Katie Casey, Craig Carton, shoveling snow . . . I'm out
This is the end of the road for me this week.
I have shoveling to do - the kind involving snow, as opposed to what I usually shovel around here - and a family to raise.
The best thing about today has been that in between reading and writing about sports talk radio in 2008, I've been writing a feature about the origins of "Take Me Out to the Ballgame" in 1908.
I liked the latter subject better. All of the people involved are dead. That always helps.
Click below for leftover stuff from Craig Carton that did not make it into today's newspaper article on him.
Enjoy "Arli$$" on ESPN Classic at 2:30 a.m.On how things are going so far:
"We're having a blast doing it. My philosophy has always been if were having fun doing the show, then that comes through, then its fun for people to listen to."
On being careful about what he says:
"Every day I know there are places Im not going to go and shouldn't go. This is a different place than I worked at last. Im pretty good, believe it or not, when the boss is telling me what to do and what not to do. In Jersey they told me to do certain things and allowed me to do certain things and we did a different kind of show. I would never do stuff like that here."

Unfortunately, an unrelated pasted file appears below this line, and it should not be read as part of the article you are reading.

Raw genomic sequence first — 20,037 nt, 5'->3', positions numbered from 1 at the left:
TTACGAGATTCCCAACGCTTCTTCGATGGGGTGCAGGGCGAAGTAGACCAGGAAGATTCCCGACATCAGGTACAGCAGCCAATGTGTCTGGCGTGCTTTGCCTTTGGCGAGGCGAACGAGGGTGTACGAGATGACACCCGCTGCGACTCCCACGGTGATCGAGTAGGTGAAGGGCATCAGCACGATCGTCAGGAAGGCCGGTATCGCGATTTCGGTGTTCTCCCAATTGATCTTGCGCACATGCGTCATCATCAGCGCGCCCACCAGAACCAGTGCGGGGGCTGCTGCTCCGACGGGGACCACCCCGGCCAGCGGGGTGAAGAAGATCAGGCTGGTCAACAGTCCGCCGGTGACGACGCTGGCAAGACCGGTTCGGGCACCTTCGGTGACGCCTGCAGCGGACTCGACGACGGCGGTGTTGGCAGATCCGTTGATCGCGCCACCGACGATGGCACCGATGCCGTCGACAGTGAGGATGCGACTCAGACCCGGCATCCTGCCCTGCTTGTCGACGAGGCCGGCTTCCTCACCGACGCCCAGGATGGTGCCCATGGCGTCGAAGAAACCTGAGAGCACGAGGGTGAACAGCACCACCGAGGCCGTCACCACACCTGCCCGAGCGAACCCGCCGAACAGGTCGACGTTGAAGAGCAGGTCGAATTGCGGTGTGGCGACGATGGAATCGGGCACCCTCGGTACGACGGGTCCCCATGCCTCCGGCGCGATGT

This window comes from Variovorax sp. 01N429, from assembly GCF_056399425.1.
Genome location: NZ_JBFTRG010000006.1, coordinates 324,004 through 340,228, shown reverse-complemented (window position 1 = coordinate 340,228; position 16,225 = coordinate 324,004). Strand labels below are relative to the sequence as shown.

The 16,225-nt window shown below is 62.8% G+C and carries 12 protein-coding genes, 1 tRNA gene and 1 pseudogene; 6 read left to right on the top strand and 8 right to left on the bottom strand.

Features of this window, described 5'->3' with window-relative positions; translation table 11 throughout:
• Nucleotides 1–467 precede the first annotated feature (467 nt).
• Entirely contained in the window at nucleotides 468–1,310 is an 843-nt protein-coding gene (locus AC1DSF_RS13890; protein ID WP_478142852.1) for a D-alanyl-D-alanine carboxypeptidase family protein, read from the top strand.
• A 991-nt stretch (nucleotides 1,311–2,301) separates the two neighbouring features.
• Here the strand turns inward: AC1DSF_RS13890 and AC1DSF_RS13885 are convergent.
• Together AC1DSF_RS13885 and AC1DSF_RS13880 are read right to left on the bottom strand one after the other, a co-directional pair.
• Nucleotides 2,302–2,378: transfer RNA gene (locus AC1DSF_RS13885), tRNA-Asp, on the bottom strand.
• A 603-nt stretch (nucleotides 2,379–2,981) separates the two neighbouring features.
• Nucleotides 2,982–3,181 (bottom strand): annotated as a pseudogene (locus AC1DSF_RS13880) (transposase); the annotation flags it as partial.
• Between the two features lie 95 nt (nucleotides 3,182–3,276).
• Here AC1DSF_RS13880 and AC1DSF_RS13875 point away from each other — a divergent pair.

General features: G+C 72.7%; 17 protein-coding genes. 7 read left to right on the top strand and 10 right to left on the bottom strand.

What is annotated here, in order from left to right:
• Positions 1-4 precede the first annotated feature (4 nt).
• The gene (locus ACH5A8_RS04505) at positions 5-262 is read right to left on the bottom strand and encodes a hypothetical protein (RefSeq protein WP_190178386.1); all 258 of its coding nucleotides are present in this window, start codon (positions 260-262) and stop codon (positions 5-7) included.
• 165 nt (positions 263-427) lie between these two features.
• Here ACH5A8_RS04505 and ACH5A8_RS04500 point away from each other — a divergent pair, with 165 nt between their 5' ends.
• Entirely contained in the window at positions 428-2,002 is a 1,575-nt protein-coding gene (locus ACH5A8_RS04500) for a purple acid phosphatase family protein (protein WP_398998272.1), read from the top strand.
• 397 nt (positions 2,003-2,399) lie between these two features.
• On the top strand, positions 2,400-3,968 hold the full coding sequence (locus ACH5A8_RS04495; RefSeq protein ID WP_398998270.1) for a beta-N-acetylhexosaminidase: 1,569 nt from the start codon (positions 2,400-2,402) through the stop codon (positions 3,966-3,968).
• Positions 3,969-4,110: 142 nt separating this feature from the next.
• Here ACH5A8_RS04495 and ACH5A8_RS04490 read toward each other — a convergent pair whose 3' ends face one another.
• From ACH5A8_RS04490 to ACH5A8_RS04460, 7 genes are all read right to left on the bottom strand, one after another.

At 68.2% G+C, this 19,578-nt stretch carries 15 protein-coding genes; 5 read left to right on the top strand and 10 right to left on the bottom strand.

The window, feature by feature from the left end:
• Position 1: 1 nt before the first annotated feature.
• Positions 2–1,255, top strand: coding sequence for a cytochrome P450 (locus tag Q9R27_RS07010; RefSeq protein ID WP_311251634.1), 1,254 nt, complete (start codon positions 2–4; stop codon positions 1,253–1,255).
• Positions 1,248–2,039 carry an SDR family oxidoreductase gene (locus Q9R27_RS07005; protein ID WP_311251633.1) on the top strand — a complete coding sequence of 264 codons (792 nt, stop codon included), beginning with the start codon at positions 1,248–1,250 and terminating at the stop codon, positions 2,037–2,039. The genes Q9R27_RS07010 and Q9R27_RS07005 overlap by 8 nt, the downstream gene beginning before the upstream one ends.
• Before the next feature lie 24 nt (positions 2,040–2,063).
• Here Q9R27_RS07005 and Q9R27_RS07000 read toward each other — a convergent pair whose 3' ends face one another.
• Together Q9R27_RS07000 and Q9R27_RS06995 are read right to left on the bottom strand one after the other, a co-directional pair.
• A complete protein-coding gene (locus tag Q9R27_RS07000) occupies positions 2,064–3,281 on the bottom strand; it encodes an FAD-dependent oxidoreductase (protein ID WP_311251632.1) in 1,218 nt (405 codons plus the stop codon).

More on being careful:
"There are times when Im very cognizant theres no need to take the next step. The ratings arent going to double if I use the next line. We can do a very good, successful show going up to a certain point that Im pretty comfortable with. Im aware of it. Boomer is great. Hes a great sounding board."
On his relationship with Boomer:
"Its a good dynamic. Its like big brother, little brother."
On his trouble sleeping:
"My clock doesnt stop. As much as I dont sleep at night, when I wake up the motor is on. If I'm lucky I get four hours' sleep a night straight."
On morning radio being a good job for someone who doesn't sleep much anyway:
"It's great. I go to bed, four hours, Im up and Im away."
On how long he wants to do this job:
"I hope 20 years from now were sitting here saying, 'Hey, 20 years ago no one thought youd make it.' I dont want any other radio job. For what I do for a living, this is the job, I think its the greatest job in radio. My goal is where theres never an issue of going anywhere."
On caring whether people like him:
"Id rather they find me entertaining. Id rather when someone turns on the radio, even if theyre mad as hell, they want to vent to me because of something I said, great. If someone turns on the radio and they listen for five minutes or five hours and walk out with no opinion of me or the show, then I havent done my job . . . I want you to turn on the radio and be entertained or be moved."